Unless otherwise cited, all information in this section is from a brief manuscript prepared for the Oklahoma Department of Transportation by Larry Jochims of the Kansas State Historical Society. With a few editorial changes, much of this document has been included verbatim below. The Missouri Valley Bridge Company was originally formed as a partnership between Edwin I. Farnsworth and D. W. Eaves in 1874. Edwin Farnsworth was one of the early settlers and city officials in Leavenworth, Kansas. In 1867 he was appointed City Engineer, a position he held until 1871, when he became an agent for the Wrought Iron Bridge Company. In 1872, he became Chief Engineer for the competing King Iron Bridge Company of Cleveland, Ohio, which had established a shop in Topeka. Although successful, Farnsworth came to realize that it would be easier to manufacture and sell bridges in Kansas than import them from eastern firms. Returning to Leavenworth, he organized the Missouri Valley Bridge and Iron Works. In 1878, the business was taken over by the banking firm of Insley and Shire. A. J. Tullock, an engineer from Rockford, Illinois was named engineer and manager. Farnsworth moved on to found the Kansas City Bridge and Iron Company, the Chicago Bridge and Iron Company and the firm of Farnsworth and Blodgett. A. J. Tullock purchased interest in the company in 1880 and was listed as one of the proprietors. In 1888, he purchased the whole operation and operated it until his death in 1904. The company name was also changed in that year to Missouri Valley Bridge and Iron Company. In 1904 the company was incorporated and the active members were past employees with the exception of Amos E. Wilson, a local banker. Wilson acted as president until 1907, when Katherine S. Tullock, Vice President, assumed the Presidency, holding this office until 1921, when H. S. Tullock became President. During this period, bridge construction was performed for the principal railroads of the West and Southwest, and for the Mexican Central (National Lines of Mexico). The company also constructed the original Galveston Bay Bridge and the wharf at Tampico, Mexico. Construction new supplements to early 20th Century issues of Engineering News indicates that the Missouri Valley Bridge and Iron Company was a major supplier of roadway bridges in Kansas, Oklahoma, New Mexico, Louisiana, and other states in west, south, and southwest. In addition, the company continued its railroad bridge construction along with other bridges such as the McKinley Bridge and the foundation for the Free Bridge, both across the Mississippi River at St. Louis, Missouri. It also constructed Dam number 14 on the Ohio River near Wheeling, West Virginia, together with smaller structures in this class. During the First World War, they were responsible for the construction of the Ferris Type Ships (wood) at Quantico, Virginia, together with a floating Dry Dock at Galveston, Texas, for the U. S. Shipping Board. From 1921 to 1946, the company became particularly adept at deep and difficult subaqueous foundation work. They constructed foundations for the Carquinez Straits Bridge at Crockett in the upper portion of San Francisco Bay and the East Bay foundations for the San Francisco Bay Bridge. They also became interested in power plant work, building plants in Lawrence and Abilene Kansas. A shipyard was activated in 1939 to build river towboats and barges. During the Second World War they were one of five companies who constructed a shipyard and built LST Landing Craft and other floating equipment at Evansville, Indiana. The company also operated a shipyard at Leavenworth, Kansas where LCT's and LCM's were built. In 1946, the shop and shipyard of Missouri Valley Bridge and Iron company was acquired by Missouri Valley Steel, Inc., a new company with J. V. Oliver as president. The original incorporators were R. J. Brown Jr., Jack Mitchell, R. D. Keeler, E. L. Hardeman, J. V. Oliver, Tim Bannon, Bink Ingersoll, W. Erickson and I. W. Rogers. Bill Oliver joined the company several months later. During the l950's the shipyard constructed boats, barges, and floating equipment as well as passenger cargo vessels and ocean going harbor tugs. These were sent to New Orleans and Charleston. The bridge shop evolved into a fabricator of pollution control equipment and shipped material to all the states of the Union as well as foreign countries. On June 28, 1975 the shop was destroyed by fire. On December 9, 1975, a new company, Missouri Valley Fabricators was formed to purchase the assets of Missouri Valley Steel and rebuild the burned out building. Closely associated with Missouri Valley Bridge and Iron was the Leavenworth Bridge and Iron Company. It was founded by John B Tearney. Tearney cam from a long line of stone masons and contractors. From 1875 until 1929, Tearney built most of the bridges and culverts in Leavenworth and adjoining counties, either by direct bid or by subcontract from Missouri Valley Bridge and Iron Company. He owned J. B. Tearney and Company, was a partner with Al Rohr, former contracting agent for Missouri Valley, in Rohr and Tearney, and was a silent partner in Leavenworth Bridge Company. The silence stemmed from the fact that all four companies often bid on the same contract and if one of the four received the contract they would divide it among themselves. Leavenworth Bridge was basically a bidding company, with J. B. Tearney and Company doing most of the actual construction.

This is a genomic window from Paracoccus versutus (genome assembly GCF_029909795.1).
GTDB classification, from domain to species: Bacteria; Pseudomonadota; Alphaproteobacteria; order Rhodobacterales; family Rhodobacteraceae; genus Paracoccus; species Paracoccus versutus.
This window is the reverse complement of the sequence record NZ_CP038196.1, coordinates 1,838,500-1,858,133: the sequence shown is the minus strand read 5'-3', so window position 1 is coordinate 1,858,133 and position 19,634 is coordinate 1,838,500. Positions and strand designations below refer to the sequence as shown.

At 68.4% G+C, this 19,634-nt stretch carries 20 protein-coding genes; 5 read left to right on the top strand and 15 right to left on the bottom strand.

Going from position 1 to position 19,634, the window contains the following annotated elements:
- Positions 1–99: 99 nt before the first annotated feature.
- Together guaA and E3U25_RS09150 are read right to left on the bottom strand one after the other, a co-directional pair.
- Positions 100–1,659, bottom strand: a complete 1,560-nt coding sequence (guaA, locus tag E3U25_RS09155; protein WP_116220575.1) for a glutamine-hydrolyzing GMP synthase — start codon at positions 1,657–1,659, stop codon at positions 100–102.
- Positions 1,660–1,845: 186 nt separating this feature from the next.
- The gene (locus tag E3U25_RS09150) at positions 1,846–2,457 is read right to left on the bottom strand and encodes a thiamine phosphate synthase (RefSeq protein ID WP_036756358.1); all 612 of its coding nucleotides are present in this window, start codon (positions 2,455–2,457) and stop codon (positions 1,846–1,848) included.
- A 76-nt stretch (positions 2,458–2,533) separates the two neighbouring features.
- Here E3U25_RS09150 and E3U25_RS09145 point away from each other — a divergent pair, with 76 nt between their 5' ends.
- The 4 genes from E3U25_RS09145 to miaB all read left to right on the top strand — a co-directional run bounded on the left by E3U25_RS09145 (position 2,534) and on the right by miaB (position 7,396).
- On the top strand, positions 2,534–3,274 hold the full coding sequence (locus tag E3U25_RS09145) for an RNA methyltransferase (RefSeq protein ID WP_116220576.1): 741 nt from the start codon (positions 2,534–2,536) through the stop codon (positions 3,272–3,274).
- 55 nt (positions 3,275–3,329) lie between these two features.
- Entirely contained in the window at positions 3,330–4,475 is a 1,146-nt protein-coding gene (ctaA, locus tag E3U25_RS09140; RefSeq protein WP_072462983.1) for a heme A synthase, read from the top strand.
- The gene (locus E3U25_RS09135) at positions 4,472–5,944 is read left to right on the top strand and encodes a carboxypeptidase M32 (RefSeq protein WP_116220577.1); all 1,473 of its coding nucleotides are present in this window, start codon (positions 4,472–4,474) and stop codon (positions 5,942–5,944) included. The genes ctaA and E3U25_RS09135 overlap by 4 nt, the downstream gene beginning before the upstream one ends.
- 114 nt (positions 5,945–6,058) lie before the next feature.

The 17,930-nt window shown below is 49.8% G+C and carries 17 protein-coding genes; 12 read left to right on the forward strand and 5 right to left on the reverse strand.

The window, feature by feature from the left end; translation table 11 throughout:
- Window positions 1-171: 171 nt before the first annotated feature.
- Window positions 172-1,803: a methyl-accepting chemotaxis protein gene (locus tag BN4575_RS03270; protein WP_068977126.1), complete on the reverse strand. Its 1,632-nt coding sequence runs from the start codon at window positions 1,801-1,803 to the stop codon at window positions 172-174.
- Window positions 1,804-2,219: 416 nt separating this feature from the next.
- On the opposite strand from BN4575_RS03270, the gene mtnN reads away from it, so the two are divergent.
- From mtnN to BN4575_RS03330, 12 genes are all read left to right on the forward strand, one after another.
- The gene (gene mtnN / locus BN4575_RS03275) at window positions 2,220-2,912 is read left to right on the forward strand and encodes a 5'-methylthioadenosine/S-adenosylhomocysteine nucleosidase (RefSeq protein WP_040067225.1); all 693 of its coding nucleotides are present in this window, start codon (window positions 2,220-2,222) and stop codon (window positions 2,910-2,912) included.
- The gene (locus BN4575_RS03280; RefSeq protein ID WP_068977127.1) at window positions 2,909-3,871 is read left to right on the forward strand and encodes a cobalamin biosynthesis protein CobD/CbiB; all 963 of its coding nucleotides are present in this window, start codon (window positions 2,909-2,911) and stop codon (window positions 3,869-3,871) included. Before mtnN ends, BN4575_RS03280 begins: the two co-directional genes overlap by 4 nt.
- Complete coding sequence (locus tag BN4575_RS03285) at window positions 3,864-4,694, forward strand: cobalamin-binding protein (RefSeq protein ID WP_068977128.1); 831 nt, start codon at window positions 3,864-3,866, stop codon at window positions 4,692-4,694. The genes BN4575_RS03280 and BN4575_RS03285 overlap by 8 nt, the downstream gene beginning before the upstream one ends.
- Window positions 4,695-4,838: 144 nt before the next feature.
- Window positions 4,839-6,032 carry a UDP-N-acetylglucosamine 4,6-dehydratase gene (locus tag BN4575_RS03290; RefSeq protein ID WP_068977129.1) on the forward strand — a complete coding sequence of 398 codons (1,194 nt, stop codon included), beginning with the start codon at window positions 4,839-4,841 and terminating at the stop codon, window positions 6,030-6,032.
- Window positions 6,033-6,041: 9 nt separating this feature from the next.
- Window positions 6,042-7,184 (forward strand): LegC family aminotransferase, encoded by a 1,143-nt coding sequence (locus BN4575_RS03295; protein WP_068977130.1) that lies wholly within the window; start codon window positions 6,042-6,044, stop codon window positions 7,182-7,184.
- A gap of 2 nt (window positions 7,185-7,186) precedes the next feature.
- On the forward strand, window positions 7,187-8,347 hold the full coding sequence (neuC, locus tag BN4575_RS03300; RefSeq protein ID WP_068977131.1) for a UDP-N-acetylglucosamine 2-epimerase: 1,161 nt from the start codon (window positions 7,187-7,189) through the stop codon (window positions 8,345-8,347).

View Original PDF of the Data Pages Used To Create The Above Text